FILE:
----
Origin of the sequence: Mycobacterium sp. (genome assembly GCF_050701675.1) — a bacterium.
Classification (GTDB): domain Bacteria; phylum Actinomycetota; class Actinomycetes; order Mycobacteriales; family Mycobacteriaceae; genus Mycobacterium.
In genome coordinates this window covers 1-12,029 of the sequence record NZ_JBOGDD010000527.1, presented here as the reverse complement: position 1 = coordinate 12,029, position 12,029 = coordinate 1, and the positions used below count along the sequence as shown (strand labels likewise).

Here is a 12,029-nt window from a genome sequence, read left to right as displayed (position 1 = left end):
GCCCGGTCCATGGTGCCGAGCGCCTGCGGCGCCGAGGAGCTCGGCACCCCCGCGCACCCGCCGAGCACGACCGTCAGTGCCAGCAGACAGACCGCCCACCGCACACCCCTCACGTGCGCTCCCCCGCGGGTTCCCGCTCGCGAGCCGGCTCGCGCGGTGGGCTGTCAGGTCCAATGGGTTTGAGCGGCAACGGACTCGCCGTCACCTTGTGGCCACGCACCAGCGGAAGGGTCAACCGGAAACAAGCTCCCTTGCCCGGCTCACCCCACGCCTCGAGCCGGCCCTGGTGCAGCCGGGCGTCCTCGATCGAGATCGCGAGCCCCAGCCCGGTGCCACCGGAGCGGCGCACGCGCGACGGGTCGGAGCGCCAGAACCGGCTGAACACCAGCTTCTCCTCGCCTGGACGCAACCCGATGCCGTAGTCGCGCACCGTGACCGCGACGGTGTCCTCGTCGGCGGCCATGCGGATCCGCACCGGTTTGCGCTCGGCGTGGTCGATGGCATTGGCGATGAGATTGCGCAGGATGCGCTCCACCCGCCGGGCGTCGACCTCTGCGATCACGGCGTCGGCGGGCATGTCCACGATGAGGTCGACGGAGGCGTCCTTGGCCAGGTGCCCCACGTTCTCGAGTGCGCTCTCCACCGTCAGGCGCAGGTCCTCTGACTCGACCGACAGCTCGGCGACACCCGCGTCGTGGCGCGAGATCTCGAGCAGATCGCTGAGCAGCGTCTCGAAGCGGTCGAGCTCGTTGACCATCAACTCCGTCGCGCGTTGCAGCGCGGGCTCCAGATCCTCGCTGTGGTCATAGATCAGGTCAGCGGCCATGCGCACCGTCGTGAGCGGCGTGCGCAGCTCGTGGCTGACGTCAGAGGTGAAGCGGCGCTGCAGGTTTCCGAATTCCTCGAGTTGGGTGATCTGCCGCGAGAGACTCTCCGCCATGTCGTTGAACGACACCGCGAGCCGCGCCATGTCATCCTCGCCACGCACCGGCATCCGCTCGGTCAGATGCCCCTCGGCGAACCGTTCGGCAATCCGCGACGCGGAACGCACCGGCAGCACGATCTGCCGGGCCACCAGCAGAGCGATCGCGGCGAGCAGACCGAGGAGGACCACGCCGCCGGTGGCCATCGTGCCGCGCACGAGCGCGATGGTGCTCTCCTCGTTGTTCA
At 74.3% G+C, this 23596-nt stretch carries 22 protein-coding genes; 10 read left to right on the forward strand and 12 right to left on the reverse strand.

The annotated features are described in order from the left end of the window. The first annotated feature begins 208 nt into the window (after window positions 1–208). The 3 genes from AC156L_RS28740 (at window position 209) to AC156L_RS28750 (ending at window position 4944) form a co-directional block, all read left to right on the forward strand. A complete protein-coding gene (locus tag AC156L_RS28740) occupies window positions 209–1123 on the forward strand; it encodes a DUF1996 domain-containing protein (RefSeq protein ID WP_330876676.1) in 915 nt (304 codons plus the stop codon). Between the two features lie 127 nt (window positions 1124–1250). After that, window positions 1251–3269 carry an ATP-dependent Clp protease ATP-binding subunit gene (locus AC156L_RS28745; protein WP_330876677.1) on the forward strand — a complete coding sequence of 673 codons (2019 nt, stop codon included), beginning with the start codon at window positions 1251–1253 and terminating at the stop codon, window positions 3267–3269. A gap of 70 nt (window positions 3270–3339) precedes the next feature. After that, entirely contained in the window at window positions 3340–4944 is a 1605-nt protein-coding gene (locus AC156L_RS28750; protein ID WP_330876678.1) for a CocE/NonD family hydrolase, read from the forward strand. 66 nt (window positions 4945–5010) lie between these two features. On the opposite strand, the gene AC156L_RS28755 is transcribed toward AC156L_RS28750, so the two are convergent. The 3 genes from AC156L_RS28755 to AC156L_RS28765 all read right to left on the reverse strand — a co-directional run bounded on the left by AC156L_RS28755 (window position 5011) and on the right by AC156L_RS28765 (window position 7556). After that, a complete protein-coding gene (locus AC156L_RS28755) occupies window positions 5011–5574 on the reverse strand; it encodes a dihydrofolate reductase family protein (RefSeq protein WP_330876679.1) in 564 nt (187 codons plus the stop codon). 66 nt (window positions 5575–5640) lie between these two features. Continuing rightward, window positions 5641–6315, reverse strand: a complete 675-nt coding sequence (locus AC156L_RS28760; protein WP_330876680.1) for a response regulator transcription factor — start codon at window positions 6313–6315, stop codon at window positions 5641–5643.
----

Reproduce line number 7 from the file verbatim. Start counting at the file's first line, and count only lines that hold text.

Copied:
The annotated features are described in order from the left end of the window. The first annotated feature begins 208 nt into the window (after window positions 1–208). The 3 genes from AC156L_RS28740 (at window position 209) to AC156L_RS28750 (ending at window position 4944) form a co-directional block, all read left to right on the forward strand. A complete protein-coding gene (locus tag AC156L_RS28740) occupies window positions 209–1123 on the forward strand; it encodes a DUF1996 domain-containing protein (RefSeq protein ID WP_330876676.1) in 915 nt (304 codons plus the stop codon). Between the two features lie 127 nt (window positions 1124–1250). After that, window positions 1251–3269 carry an ATP-dependent Clp protease ATP-binding subunit gene (locus AC156L_RS28745; protein WP_330876677.1) on the forward strand — a complete coding sequence of 673 codons (2019 nt, stop codon included), beginning with the start codon at window positions 1251–1253 and terminating at the stop codon, window positions 3267–3269. A gap of 70 nt (window positions 3270–3339) precedes the next feature. After that, entirely contained in the window at window positions 3340–4944 is a 1605-nt protein-coding gene (locus AC156L_RS28750; protein ID WP_330876678.1) for a CocE/NonD family hydrolase, read from the forward strand. 66 nt (window positions 4945–5010) lie between these two features. On the opposite strand, the gene AC156L_RS28755 is transcribed toward AC156L_RS28750, so the two are convergent. The 3 genes from AC156L_RS28755 to AC156L_RS28765 all read right to left on the reverse strand — a co-directional run bounded on the left by AC156L_RS28755 (window position 5011) and on the right by AC156L_RS28765 (window position 7556). After that, a complete protein-coding gene (locus AC156L_RS28755) occupies window positions 5011–5574 on the reverse strand; it encodes a dihydrofolate reductase family protein (RefSeq protein WP_330876679.1) in 564 nt (187 codons plus the stop codon). 66 nt (window positions 5575–5640) lie between these two features. Continuing rightward, window positions 5641–6315, reverse strand: a complete 675-nt coding sequence (locus AC156L_RS28760; protein WP_330876680.1) for a response regulator transcription factor — start codon at window positions 6313–6315, stop codon at window positions 5641–5643.